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eHealth redux: Consultant rules still broken

TORONTO - The "fix was in" at the Ministry of Health when it came to awarding lucrative consulting contracts to favoured vendors, auditor general Jim McCarter said Wednesday as he released a special report on the health-care sector.

TORONTO - The "fix was in" at the Ministry of Health when it came to awarding lucrative consulting contracts to favoured vendors, auditor general Jim McCarter said Wednesday as he released a special report on the health-care sector.

There were "far too many examples" where consultants were hired by hospitals, local health networks and the Ministry of Health without tender or proper oversight, but they weren't on the same magnitude as last year's $1-billion scandal at eHealth Ontario, said McCarter.

"I’d have to say we did find many of the same problems (as eHealth) where consultants were being single-sourced, there was significant add-ons to original billings, and really just a lack of oversight," he said.

And while hospitals were singled out in the report for the worst examples of failing to keep a tight reign on consultants, the Ministry of Health had found a way around the rules when it wanted to hire a favoured consultant, said McCarter.

"It looked like there had been a competitive process, but it was very clear that there was a preferred vendor and that vendor was allowed to resubmit a bid even though they may have been the highest vendor," he told reporters.

"In auditing language, we essentially felt the fix was in in some of these contracts."

Health Minister Deb Matthews and Tom Closson, CEO of the Ontario Hospital Association, both apologized after McCarter issued his report saying hospitals continue to hire consultants without tender, and without properly monitoring consultants' fees.

"I'm not afraid to say I'm really sorry that this has gone on," Matthews said after the auditor's report was released.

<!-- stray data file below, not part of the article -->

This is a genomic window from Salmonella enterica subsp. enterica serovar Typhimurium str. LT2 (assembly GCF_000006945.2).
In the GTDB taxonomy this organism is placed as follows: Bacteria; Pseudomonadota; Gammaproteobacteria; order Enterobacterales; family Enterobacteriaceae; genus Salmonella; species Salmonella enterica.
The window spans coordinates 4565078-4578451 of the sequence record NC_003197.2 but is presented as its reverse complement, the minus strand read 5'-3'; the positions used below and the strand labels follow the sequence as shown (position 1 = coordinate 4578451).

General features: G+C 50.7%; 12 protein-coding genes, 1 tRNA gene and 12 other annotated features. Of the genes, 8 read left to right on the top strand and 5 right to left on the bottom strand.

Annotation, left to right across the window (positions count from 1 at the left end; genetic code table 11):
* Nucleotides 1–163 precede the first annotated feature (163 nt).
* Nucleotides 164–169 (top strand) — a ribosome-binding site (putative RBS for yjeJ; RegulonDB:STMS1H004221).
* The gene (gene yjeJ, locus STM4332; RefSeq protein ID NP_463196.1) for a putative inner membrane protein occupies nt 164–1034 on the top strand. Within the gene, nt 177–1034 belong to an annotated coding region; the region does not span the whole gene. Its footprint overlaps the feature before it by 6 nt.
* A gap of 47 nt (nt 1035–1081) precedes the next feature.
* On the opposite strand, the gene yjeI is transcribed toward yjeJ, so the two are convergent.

"I don't think this is acceptable. I don't think that we have been as accountable as we ought to have been."

The hospital association said the auditor's report makes clear the institutions must do a better job of managing taxpayers' money when hiring outside consultants.

"We accept responsibility for this and I’d also say we apologize to the people of Ontario," Closson said in an interview.

When the auditor released his report on the use of consultants at eHealth last year — which forced the resignation of Matthews' predecessor, David Caplan — Premier Dalton McGuinty promised to close the loopholes around the use of consultants.

"Dalton McGuinty promised to clean up this, but he failed and the rot has spread," said Opposition Leader Tim Hudak.

"Things have become so bad in Dalton McGuinty’s government that even his scandals are having sequels. This is eHealth 2.0."

The New Democrats expressed outrage that health-care money was still being spent on consultants while the province reduced health services in some areas, calling it a "slap in the face" to families.

"It's a damning indictment of how well-connected insiders made off with millions of dollars at the same time as families in Hamilton and Niagara were losing emergency rooms," said NDP Leader Andrea Horwath.

McCarter was asked to investigate the rest of the province's health-care sector following his special report into eHealth, which found the agency tasked with creating electronic health records spent $1 billion but produced little of lasting value.

Matthews was at a loss to explain why hospital CEOs, who earn up to $750,000 a year, failed to learn from eHealth. She asked McCarter if he thought any hospital executives should be fired, but he said no, added Matthews.

"The government of Ontario does not hire, and cannot fire, hospital CEOs," she said.

"We are sending a very strong signal to hospitals today, to hospital boards, to hospital executives, that they better look very closely at what they are doing and we expect them to do far better."

As with the eHealth scandal, the auditor found consultants were once again billing taxpayers for expensive dinners, alcohol, huge phone bills and luxury hotel rooms around the world.

One hospital paid a consultant $170,000 for two years of expenses — on top of contracts worth $608,000 — but when auditors asked for receipts, the consultant wanted another $3,000 to produce them. The hospital wouldn't pay so it never got the receipts, said McCarter.

One hospital hired a former employee as a consultant a month after he quit his hospital job, at fees that totalled $240,000 annually — $100,000 more than his previous salary.

Yet another hospital single-sourced a consulting firm to develop a health information management system and for three years paid $398 an hour — $2.6 million in total — with no fixed ceiling price. The company then got another $975,000 up to February, 2010, and will get another $735,000 for other work this year.

The government has introduced new expense and procurement rules, and could dock the salaries of top executives at hospitals and LHINs if the rules aren't followed, said Matthews, who also promised to implement all of the auditor's recommendations.

 
 
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